Heat tracing to determine spatial patterns of hyporheic exchange across a river transect

Heat tracing to determine spatial patterns of hyporheic exchange across a river transect Significant spatial variability of water fluxes may exist at the water-sediment interface in river channels and has great influence on a variety of water issues. Understanding the complicated flow systems controlling the flux exchanges along an entire river is often limited due to averaging of parameters or the small number of discrete point measurements usually used. This study investigated the spatial pattern of the hyporheic flux exchange across a river transect in China, using the heat tracing approach. This was done with measurements of temperature at high spatial resolution during a 64-h monitoring period and using the data to identify the spatial pattern of the hyporheic exchange flux with the aid of a one-dimensional conduction-advection-dispersion model (VFLUX). The threshold of neutral exchange was considered as 126 L m−2 d−1 in this study and the heat tracing results showed that the change patterns of vertical hyporheic flux varied with buried depth along the river transect; however, the hyporheic flux was not simply controlled by the streambed hydraulic conductivity and water depth in the river transect. Also, lateral flow dominated the hyporheic process within the shallow high-permeability streambed, while the vertical flow was dominant in the deep low-permeability streambed. The spatial pattern of hyporheic exchange across the river transect was naturally controlled by the heterogeneity of the streambed and the bedform of the stream cross-section. Consequently, a two-dimensional conceptual illustration of the hyporheic process across the river transect is proposed, which could be applicable to river transects of similar conditions. http://www.deepdyve.com/assets/images/DeepDyve-Logo-lg.png Hydrogeology Journal Springer Journals

Heat tracing to determine spatial patterns of hyporheic exchange across a river transect

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Publisher
Springer Berlin Heidelberg
Copyright
Copyright © 2017 by Springer-Verlag Berlin Heidelberg
Subject
Earth Sciences; Hydrogeology; Hydrology/Water Resources; Geology; Water Quality/Water Pollution; Geophysics/Geodesy; Waste Water Technology / Water Pollution Control / Water Management / Aquatic Pollution
ISSN
1431-2174
eISSN
1435-0157
D.O.I.
10.1007/s10040-017-1553-9
Publisher site
See Article on Publisher Site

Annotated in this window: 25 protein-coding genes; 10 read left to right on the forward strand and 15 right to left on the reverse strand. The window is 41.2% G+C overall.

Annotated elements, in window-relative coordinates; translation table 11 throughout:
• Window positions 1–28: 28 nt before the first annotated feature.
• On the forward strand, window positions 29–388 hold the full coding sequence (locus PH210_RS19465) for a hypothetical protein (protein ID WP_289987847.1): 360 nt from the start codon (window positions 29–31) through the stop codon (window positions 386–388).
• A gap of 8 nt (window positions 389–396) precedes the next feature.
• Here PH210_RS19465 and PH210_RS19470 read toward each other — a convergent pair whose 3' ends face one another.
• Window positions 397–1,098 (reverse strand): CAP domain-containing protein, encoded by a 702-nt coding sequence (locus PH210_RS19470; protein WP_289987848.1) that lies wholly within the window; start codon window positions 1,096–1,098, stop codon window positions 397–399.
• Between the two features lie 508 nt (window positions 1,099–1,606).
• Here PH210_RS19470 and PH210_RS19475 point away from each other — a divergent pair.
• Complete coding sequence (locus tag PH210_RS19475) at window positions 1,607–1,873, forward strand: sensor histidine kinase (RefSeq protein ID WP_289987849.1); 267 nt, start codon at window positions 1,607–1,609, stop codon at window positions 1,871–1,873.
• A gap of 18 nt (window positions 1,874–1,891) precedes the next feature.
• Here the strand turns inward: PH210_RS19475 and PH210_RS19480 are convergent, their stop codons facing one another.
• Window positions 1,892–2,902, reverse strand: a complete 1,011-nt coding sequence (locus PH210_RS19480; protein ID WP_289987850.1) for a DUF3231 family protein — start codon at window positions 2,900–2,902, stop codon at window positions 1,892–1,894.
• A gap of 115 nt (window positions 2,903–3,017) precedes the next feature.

Abstract

Significant spatial variability of water fluxes may exist at the water-sediment interface in river channels and has great influence on a variety of water issues. Understanding the complicated flow systems controlling the flux exchanges along an entire river is often limited due to averaging of parameters or the small number of discrete point measurements usually used. This study investigated the spatial pattern of the hyporheic flux exchange across a river transect in China, using the heat tracing approach. This was done with measurements of temperature at high spatial resolution during a 64-h monitoring period and using the data to identify the spatial pattern of the hyporheic exchange flux with the aid of a one-dimensional conduction-advection-dispersion model (VFLUX). The threshold of neutral exchange was considered as 126 L m−2 d−1 in this study and the heat tracing results showed that the change patterns of vertical hyporheic flux varied with buried depth along the river transect; however, the hyporheic flux was not simply controlled by the streambed hydraulic conductivity and water depth in the river transect. Also, lateral flow dominated the hyporheic process within the shallow high-permeability streambed, while the vertical flow was dominant in the deep low-permeability streambed. The spatial pattern of hyporheic exchange across the river transect was naturally controlled by the heterogeneity of the streambed and the bedform of the stream cross-section. Consequently, a two-dimensional conceptual illustration of the hyporheic process across the river transect is proposed, which could be applicable to river transects of similar conditions.

Journal

Hydrogeology JournalSpringer Journals

Published: Mar 2, 2017

References

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